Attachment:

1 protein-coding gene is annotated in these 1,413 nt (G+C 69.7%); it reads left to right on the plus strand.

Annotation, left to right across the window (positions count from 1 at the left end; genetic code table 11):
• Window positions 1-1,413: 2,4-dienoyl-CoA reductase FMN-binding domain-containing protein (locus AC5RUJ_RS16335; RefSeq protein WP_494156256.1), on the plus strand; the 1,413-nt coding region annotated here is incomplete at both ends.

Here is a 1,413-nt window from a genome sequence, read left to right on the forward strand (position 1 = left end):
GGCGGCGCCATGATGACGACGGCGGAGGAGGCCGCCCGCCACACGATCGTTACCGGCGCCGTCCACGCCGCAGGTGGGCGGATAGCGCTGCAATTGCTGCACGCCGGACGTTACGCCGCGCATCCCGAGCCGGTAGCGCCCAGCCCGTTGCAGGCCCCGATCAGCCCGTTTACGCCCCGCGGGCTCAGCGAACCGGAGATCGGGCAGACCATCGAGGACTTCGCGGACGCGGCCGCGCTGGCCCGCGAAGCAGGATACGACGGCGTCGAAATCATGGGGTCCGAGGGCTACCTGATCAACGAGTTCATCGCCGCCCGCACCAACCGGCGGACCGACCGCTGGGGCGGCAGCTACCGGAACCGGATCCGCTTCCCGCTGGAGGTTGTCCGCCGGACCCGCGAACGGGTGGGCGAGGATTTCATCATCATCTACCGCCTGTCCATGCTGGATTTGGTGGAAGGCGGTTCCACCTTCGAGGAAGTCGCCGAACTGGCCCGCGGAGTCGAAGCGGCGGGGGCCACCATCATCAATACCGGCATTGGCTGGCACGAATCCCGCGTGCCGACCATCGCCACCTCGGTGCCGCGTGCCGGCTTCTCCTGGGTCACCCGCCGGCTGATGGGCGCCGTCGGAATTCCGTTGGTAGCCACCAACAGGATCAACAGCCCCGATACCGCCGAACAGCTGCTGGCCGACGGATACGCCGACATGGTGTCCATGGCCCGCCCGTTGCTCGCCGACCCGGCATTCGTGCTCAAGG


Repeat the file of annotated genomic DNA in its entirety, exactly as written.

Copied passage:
1 protein-coding gene is annotated in these 1,413 nt (G+C 69.7%); it reads left to right on the plus strand.

Annotation, left to right across the window (positions count from 1 at the left end; genetic code table 11):
• Window positions 1-1,413: 2,4-dienoyl-CoA reductase FMN-binding domain-containing protein (locus AC5RUJ_RS16335; RefSeq protein WP_494156256.1), on the plus strand; the 1,413-nt coding region annotated here is incomplete at both ends.

Here is a 1,413-nt window from a genome sequence, read left to right on the forward strand (position 1 = left end):
GGCGGCGCCATGATGACGACGGCGGAGGAGGCCGCCCGCCACACGATCGTTACCGGCGCCGTCCACGCCGCAGGTGGGCGGATAGCGCTGCAATTGCTGCACGCCGGACGTTACGCCGCGCATCCCGAGCCGGTAGCGCCCAGCCCGTTGCAGGCCCCGATCAGCCCGTTTACGCCCCGCGGGCTCAGCGAACCGGAGATCGGGCAGACCATCGAGGACTTCGCGGACGCGGCCGCGCTGGCCCGCGAAGCAGGATACGACGGCGTCGAAATCATGGGGTCCGAGGGCTACCTGATCAACGAGTTCATCGCCGCCCGCACCAACCGGCGGACCGACCGCTGGGGCGGCAGCTACCGGAACCGGATCCGCTTCCCGCTGGAGGTTGTCCGCCGGACCCGCGAACGGGTGGGCGAGGATTTCATCATCATCTACCGCCTGTCCATGCTGGATTTGGTGGAAGGCGGTTCCACCTTCGAGGAAGTCGCCGAACTGGCCCGCGGAGTCGAAGCGGCGGGGGCCACCATCATCAATACCGGCATTGGCTGGCACGAATCCCGCGTGCCGACCATCGCCACCTCGGTGCCGCGTGCCGGCTTCTCCTGGGTCACCCGCCGGCTGATGGGCGCCGTCGGAATTCCGTTGGTAGCCACCAACAGGATCAACAGCCCCGATACCGCCGAACAGCTGCTGGCCGACGGATACGCCGACATGGTGTCCATGGCCCGCCCGTTGCTCGCCGACCCGGCATTCGTGCTCAAGG